Walnut Hills Shopping Center, Rte. 355, Gaithersburg 948-2175; Hours: 5 to 10 p.m. Tuesday through Thursday, 5 p.m. to 1 a.m. Friday and Saturday, 5 to 9 p.m. Sunday. Closed Monday. Prices: Most dinner entrees are $7 to $11. Credit cards: American Express, Diners Club, MasterCard, Visa.

When Giuseppe's opened about 1 1/2 years ago, it was an Italian restaurant that had a lot going for it: an interesting menu, very reasonable prices and some very good dishes, notably the pastas. It also had some weak points, mainly in the shrimp and veal departments.

We're happy to report that what was good remains good, and what was not so good has taken a great leap forward. In fact, Giuseppe's is now producing inexpensive Italian food that can hold its own against better-known restaurants in Bethesda and Rockville.

This is a cavernous, dimly lit restaurant of undistinguished decor, clean and unoffensive. Word about the good food and low prices seems to have gotten around, for the place bustles with business, particularly on weekends. For all the rushing around, the service has been quick, accommodating and friendly.

The appetizer champ here is mozzarella al Eduardo, in which creamy mozzarella cheese is wrapped in the lightest, crackliest puff pastry and served with just a bit of light, fruity tomato sauce. There's also a hearty, peppery minestrone, plump mussels in wine-garlic broth, and a good crusty white pizza topped with a little fontina and lots of garlic. The red pizza seems to have improved, with a nicely puffy crust and bright, fresh-tasting tomatoes.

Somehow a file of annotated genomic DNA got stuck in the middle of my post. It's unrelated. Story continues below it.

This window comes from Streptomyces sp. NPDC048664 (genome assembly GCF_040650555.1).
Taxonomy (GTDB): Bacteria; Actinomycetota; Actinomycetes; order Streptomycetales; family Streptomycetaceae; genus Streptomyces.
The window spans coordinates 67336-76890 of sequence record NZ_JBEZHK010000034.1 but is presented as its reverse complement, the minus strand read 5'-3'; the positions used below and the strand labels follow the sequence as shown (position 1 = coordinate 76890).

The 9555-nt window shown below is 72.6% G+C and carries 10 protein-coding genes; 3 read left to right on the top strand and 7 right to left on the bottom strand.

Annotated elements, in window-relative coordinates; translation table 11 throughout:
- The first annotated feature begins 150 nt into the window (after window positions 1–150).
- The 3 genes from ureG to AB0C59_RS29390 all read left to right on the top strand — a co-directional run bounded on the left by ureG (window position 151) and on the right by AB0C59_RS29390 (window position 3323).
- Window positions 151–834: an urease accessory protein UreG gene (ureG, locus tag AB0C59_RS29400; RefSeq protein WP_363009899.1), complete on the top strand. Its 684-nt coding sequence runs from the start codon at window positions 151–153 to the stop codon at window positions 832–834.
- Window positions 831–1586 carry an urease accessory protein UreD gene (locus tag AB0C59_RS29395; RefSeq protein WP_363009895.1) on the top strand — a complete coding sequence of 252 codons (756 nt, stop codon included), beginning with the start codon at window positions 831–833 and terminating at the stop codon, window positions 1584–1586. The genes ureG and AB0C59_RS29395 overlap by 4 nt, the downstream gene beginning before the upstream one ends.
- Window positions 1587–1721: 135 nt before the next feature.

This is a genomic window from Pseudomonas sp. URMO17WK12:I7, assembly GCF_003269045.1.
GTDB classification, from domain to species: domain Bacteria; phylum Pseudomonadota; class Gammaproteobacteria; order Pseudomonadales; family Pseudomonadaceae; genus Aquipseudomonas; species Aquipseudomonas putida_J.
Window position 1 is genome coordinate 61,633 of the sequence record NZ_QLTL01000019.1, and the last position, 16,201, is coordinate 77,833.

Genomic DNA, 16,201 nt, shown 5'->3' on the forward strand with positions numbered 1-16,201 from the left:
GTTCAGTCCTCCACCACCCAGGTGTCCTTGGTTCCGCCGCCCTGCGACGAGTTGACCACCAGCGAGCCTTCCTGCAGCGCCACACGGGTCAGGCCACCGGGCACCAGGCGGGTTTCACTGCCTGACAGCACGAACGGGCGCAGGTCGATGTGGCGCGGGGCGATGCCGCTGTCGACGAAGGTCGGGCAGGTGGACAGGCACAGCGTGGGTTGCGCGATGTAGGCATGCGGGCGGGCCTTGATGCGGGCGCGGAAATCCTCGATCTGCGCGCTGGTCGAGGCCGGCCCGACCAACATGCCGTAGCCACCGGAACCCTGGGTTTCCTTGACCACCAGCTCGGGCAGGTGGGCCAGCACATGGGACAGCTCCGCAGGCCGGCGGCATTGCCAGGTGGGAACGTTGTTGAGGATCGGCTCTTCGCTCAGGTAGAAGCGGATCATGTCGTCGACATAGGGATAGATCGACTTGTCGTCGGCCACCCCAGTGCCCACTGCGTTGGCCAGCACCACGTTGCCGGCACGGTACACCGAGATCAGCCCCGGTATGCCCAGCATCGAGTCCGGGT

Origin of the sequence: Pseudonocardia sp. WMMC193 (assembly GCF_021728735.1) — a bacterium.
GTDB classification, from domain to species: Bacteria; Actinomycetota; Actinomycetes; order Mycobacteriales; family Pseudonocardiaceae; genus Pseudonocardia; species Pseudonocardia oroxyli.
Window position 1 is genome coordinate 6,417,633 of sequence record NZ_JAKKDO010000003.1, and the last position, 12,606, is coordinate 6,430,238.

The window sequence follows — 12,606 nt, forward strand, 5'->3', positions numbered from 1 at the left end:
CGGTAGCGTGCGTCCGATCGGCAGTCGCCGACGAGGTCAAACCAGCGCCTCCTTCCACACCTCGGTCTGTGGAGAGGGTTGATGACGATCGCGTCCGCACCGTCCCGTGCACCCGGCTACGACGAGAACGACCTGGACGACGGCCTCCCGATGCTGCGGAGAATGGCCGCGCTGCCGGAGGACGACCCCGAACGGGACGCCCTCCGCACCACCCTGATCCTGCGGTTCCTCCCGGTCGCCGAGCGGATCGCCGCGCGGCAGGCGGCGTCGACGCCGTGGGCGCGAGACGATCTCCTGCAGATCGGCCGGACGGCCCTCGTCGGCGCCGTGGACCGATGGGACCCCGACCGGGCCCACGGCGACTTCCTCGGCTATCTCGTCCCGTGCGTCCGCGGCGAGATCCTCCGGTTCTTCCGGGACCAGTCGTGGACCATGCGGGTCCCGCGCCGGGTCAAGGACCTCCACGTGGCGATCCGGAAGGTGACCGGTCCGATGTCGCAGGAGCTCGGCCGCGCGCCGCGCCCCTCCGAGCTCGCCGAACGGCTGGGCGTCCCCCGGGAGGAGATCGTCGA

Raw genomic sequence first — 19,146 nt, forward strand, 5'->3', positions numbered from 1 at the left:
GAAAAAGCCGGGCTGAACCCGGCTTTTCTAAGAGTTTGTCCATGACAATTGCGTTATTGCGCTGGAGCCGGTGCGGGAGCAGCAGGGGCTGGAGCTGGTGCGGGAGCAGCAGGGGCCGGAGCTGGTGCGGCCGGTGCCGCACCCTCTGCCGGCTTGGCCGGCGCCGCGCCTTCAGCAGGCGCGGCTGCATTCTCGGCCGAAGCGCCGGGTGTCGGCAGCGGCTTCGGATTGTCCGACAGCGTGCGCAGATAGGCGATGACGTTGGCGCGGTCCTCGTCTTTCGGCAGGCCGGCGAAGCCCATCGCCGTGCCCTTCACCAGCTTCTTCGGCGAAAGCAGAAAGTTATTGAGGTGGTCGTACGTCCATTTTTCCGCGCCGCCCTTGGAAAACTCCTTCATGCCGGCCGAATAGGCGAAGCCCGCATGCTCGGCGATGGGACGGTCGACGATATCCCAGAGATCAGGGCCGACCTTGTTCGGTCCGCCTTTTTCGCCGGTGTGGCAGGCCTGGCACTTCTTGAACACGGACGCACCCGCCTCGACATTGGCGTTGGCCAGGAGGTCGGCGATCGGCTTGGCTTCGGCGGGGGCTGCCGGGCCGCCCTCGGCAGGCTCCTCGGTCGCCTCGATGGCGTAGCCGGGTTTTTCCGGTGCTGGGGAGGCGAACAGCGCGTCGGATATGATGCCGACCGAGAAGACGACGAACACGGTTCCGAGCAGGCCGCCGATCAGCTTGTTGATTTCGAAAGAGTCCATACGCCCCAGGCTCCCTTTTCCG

Other good addenda are homemade bread sticks (that pizza dough comes in handy), and unusually well prepared salads of crisp romaine tossed with vinaigrette and a bit of grated cheese.

Lasagna has become such a warmed-over staple in cheap cafeterias that it's worth having the wonderful rendition at Giuseppe's just to remind you of how good it can be. Here it is firm and chewy with the right amount of sauce and cheese that gives distinctive tastes and textures to each layer.

The manicotti is outstanding, too, the ricotta filling a white creamy fluff, the pasta nicely standing up to the fork, the tomato sauce fruity and sparingly applied. Cappellini with clams is also very good, a big portion of al dente pasta with plenty of clams (canned, perhaps, but good) and a pleasant wine and garlic sauce.

Tortellini con pesto is impressive, the pasta pillows tender and firm and the sauce with plenty of fresh basil, but this is an oil-rich dish better suited for a shared appetizer than an entree.

The Italian sausage here is lean, juicy and fragrant with fennel. Have it with fettuccine at $6.95 or, for a real extravaganza, served in a wonderful, chunky tomato sauce with green peppers and onion over a bed of pasta. There is enough for two and it is only $8.50. Judging from this dish, the chicken cacciatore is probably a good bet, too.

The veal has been excellent lately; the best way to appreciate its flavor is in veal piccata, with just lemon, butter and white wine. Shrimp, too, has noticeably improved. Again, aim for the simplest version, in this case, all Eduardo.

Dessert? Go for the gelato.